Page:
Chanel’s been voted the luxury marketer of the year for 2013. The classy, elegant brand has always been a trendsetter when it came to selling itself right. From Marilyn Monroe’s declarations to the Little Black dress, Chanel’s always tried to do things differently.
So what’s new this time around?
Chanel’s spreading luxury and class in the domain of social media with its digital marketing that combines young enthusiasm with the brand’s stellar legacy.
They have an impeccable strategy that positions itself cleverly across platforms, be it Facebook, YouTube or Twitter. It is therefore no surprise that Chanel ranks highest in terms of pins, re-pins and impressions even on Pinterest. What is most interesting is that Chanel does not even have a Pinterest account! A perfect example of stirring longing for a cult luxury brand.
Snapshot of Chanel’s Pinterest Page
Though other Luxury brands such as Cartier and Gucci are still perceived as snobbish, Chanel’s trying to carve a niche by offering a mobile site for its beauty products. This is a great way to bring high fashion to the door of entry level consumers and get them to appreciate the brand.
Their Facebook and Twitter pages are extremely attractive while maintaining the elusivenes that’s inherent in a luxury brand. They’ve also strengthened the focus on emerging markets that are commanding Chanel’s interest off-line. Their new product launch included a video featuring Gisele Bundchen as well as a video sharing make-up tips. It seems that Chanel’s sets its eyes on getting rich, elitist customers while enchanting regular folks who dream of being able to afford Chanel one day.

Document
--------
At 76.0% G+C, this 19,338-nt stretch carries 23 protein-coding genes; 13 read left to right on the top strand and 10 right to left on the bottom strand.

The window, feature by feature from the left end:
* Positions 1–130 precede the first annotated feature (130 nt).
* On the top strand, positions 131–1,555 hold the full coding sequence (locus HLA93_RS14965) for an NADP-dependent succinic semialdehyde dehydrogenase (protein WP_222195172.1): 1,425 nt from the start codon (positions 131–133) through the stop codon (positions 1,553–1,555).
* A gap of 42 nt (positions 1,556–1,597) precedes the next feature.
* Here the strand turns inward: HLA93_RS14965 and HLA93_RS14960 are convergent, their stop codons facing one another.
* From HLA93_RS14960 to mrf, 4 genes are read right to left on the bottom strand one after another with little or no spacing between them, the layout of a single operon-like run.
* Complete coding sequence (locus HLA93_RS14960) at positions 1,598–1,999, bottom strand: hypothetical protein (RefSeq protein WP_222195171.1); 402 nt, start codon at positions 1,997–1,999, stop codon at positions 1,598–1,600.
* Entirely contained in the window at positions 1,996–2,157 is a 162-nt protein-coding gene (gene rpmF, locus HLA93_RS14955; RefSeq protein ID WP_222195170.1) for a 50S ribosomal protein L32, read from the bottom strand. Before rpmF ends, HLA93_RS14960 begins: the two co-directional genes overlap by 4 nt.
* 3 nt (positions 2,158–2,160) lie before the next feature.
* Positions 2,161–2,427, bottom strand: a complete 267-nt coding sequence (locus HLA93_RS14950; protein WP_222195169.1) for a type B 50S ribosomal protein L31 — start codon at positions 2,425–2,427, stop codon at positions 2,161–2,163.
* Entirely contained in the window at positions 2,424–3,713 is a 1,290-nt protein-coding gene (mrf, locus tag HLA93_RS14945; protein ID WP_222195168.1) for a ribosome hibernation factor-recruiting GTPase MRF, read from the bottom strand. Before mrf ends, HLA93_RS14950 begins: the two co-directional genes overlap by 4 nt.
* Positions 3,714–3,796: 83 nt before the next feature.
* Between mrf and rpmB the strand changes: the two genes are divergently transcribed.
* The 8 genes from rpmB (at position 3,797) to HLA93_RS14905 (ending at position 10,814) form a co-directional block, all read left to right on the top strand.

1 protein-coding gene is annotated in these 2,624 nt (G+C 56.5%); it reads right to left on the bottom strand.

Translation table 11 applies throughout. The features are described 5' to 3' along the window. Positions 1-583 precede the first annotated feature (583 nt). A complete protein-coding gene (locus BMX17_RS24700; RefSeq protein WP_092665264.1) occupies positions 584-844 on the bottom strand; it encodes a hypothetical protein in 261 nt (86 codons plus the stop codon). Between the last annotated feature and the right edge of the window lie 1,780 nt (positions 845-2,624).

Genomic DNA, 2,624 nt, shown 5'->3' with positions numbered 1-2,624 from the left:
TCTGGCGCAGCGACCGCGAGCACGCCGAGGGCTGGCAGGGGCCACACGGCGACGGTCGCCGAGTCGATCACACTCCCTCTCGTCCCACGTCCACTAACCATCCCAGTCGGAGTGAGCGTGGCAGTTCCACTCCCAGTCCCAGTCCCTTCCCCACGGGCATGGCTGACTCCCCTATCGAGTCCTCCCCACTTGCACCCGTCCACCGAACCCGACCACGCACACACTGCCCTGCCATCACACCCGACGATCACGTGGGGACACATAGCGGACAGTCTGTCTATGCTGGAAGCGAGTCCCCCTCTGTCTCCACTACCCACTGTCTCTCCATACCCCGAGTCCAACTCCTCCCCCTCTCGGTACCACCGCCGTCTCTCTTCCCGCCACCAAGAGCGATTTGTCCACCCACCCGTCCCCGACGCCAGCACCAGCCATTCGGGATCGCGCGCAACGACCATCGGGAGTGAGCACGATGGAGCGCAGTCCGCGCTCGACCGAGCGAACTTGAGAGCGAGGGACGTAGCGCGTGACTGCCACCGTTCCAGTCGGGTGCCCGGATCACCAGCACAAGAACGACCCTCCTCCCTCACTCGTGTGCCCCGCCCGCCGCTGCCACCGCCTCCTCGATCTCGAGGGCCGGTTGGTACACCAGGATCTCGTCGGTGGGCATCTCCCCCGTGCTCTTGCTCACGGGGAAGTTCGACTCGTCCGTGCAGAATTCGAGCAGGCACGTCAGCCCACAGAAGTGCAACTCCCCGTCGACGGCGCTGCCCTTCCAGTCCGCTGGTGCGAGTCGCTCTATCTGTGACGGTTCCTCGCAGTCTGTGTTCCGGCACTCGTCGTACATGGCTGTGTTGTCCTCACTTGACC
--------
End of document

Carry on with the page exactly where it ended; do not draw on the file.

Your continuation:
They have released an 18-minute brand film starring Keira Knightley that showcases the label’s innovation and willingness to break the rules of digital marketing. Chanel knows what it is doing, the film despite its length, did attract and engage the audience.
So, what are the key lessons that social marketers can take away from Chanel’s runway success?
Luxury brands can use social media without breaking their image
Using social media to promote a high-scale brand will not make it a mom and pop store. If your brand is used by the rich and the mighty, you\’ll find both your customers and aspiring customers online. Chanel has found a way to make itself more relevant offline by putting a great show online.
Getting more eyeballs – and customers
Let’s face it. Luxury brands have a limited number of customers. They are for a niche clientele and that is what creates their allure. Teasing customers online with trailers and products is a great way to grab attention and get people to buy beauty products that are more affordable than haute couture. Case in point, Chanel’s Première watches that were positioned as a collection that can translate to all occasions by showing stylish women going about their daily lives. Once these consumers discover beauty items that they fall in love with, they typically stick with what they know and get into a particular regimen that involves repeat purchasing.
Be all you want to be
Social media is a byword for customization of the advertising experience. Aspiring customers and target customers can both flirt with their favourite Chanel dress online. In fact, the two divergent styles seen in Chanel’s videos converged through print campaigns in top luxury publications that reached the affluent backbone of the brand. The fashion label showed its might with multiple prime ad placements in all the major luxury publications.
Emotions, Emotions, Emotions
People connect better with people than with just featured content. Social media tells a story that traditional media does not. It rivets the mind and the senses. Chanel’s marketing journey is an epitome of an inter-linked approach that tells a grand story from the founder’s background to Keira Knightley’s wedding dress.
Chanel has elevated itself from its competitors and contemporaries by staying true to its legacy and getting across a heartfelt message with the finesse and allure.
As Gabrielle Chanel said, “Chanel is above all a style. Fashion passes, style remains.”
Isn’t social media then the best fashion to carry this style forward?